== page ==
The problem was, I'd never questioned anything until college. I questioned myself a lot, mostly questions revolving around whether or not I was doing the right thing, if I was considered righteous enough in the eyes of God. My questions were ticks on a list to keep me from going out of line, to keep me in good standing with a God that I was terrified might leave me if I didn't. It was based on answering the right questions to keep my guilt and shame at bay.
But this is not the way of Christ or the way of my ancestors and how they understand the Divine. Leaning into their teachings has taught me so much about the depth and kindness of the Sacred.
Suddenly, in my third year of college, I wondered if there were some other questions I needed to be asking. Suddenly, the world was older than I thought it was, and I found myself more ignorant than my non-religious fellow students, more aware of my lack of understanding.
It was clearly time to deconstruct, and I didn't know if I was ready.
Fast forward six years (which is still me in my mid to late-20s—I remember during this time, some days I would be so exhausted from processing this stuff that I was physically too tired to do anything, all of which to say this shit gets really heavy and please rest and take breaks from the heavy processing and thinking when you can). I'm walking a famous Southern cemetery in Atlanta with my two sons. We pass trees with acorns still intact, workers picking up the nuts that have fallen to the ground. They are working to care for the graves of Jews, African Americans, and confederate soldiers. My little boys don't understand war, and neither do I, to be honest, especially when the nation is on fire with fresh-wound arguments that have been aching to come to the surface.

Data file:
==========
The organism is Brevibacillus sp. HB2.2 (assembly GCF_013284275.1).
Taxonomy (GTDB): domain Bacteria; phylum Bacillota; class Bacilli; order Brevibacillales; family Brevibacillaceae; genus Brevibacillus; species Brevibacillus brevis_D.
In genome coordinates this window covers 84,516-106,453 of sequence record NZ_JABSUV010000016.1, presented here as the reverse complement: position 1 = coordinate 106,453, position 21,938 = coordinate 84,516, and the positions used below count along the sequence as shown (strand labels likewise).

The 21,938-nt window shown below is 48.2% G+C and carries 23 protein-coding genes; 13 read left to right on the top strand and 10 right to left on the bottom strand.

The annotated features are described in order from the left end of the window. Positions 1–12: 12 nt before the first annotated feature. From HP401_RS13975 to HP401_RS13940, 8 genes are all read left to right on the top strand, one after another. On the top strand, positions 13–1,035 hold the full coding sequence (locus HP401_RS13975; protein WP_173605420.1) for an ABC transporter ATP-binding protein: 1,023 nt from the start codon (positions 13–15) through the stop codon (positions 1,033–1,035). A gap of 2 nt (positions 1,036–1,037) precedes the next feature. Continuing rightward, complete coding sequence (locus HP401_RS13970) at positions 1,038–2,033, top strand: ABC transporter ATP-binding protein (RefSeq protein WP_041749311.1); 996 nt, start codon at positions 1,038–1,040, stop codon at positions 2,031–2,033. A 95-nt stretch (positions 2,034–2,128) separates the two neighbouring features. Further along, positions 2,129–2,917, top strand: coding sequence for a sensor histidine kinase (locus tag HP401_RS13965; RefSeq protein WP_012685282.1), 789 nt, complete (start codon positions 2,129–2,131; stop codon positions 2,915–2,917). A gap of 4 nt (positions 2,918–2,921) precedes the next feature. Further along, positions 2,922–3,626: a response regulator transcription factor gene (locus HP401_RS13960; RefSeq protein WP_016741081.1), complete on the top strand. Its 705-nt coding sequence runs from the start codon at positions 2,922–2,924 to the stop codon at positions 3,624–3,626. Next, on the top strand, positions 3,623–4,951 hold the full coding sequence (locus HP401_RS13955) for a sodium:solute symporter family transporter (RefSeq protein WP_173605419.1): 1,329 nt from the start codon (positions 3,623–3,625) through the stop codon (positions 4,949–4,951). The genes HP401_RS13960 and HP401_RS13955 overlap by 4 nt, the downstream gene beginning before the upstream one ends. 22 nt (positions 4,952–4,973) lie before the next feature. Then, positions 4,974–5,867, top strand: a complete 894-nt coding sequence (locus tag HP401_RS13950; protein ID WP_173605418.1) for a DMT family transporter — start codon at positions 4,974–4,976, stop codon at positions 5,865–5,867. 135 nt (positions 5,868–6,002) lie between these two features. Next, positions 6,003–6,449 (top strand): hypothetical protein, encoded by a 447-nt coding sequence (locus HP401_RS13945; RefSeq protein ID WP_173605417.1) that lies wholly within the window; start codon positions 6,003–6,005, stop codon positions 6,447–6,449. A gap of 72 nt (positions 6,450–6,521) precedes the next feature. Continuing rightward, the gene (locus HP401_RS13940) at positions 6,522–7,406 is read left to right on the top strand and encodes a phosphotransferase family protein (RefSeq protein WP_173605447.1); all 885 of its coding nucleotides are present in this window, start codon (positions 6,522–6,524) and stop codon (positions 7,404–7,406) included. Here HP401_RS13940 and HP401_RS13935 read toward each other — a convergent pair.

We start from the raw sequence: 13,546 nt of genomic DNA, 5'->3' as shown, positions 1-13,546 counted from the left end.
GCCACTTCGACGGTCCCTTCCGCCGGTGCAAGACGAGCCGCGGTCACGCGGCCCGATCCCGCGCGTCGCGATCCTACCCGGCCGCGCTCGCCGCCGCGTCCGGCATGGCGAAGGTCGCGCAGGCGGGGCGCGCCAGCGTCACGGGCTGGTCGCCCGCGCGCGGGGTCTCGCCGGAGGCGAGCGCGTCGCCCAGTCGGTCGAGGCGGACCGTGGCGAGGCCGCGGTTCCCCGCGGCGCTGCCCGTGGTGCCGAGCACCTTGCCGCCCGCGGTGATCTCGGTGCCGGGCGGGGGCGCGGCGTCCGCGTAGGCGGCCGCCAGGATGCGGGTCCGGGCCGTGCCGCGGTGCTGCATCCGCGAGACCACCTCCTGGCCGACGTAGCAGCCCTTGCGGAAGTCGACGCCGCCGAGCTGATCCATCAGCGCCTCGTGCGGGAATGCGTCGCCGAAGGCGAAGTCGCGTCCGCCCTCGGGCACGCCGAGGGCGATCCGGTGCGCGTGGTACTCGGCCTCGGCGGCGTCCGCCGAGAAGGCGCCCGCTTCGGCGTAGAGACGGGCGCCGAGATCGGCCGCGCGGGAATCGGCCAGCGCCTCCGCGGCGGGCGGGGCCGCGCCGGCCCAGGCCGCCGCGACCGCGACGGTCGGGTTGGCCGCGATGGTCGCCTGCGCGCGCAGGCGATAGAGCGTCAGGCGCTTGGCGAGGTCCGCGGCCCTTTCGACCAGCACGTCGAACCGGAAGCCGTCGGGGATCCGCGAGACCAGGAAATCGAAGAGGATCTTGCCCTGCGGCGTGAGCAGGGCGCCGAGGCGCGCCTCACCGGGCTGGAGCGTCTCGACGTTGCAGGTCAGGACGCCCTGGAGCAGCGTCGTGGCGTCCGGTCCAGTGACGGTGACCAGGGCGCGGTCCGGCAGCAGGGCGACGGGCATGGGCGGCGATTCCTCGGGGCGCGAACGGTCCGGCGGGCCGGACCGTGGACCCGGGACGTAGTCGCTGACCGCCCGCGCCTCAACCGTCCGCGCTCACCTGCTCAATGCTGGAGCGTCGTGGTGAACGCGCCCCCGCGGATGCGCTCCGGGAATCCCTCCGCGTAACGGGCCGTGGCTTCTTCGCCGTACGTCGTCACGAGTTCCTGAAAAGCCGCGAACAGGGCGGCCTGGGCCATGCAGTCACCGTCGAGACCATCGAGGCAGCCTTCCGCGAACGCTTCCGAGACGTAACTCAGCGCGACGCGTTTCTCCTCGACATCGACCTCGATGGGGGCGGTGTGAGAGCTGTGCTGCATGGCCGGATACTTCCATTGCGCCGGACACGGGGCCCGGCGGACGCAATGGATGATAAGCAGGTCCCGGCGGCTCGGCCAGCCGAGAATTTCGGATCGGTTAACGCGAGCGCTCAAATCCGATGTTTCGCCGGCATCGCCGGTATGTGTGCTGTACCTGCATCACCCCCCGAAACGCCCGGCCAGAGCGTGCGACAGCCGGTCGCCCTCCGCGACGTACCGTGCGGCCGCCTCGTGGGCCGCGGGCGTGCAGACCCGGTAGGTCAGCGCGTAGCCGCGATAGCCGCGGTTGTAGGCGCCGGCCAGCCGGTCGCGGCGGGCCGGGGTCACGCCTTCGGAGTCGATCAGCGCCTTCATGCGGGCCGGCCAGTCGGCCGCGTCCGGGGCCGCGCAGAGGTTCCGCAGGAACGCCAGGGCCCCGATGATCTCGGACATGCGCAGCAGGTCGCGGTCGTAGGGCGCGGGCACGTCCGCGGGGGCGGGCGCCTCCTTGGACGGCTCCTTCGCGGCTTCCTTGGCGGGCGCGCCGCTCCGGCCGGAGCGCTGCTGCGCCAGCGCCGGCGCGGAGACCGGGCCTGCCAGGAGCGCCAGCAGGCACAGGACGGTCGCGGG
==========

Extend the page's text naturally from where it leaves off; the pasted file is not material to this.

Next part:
As humans, we are called to deconstruct. We are called to question and break apart to put back together again. As Christians, we believe it was the way Jesus worked and for too long, we've shamed people for following in his footsteps. Yes, and—people from all walks of life can and are leaning into deconstruction, because it’s part of growing up. Our family life can be called into question. Our social standing, the layers of privilege we carry that have shaped us can be critically examined. It’s actually such a gift to be able to do that, even when it’s painful.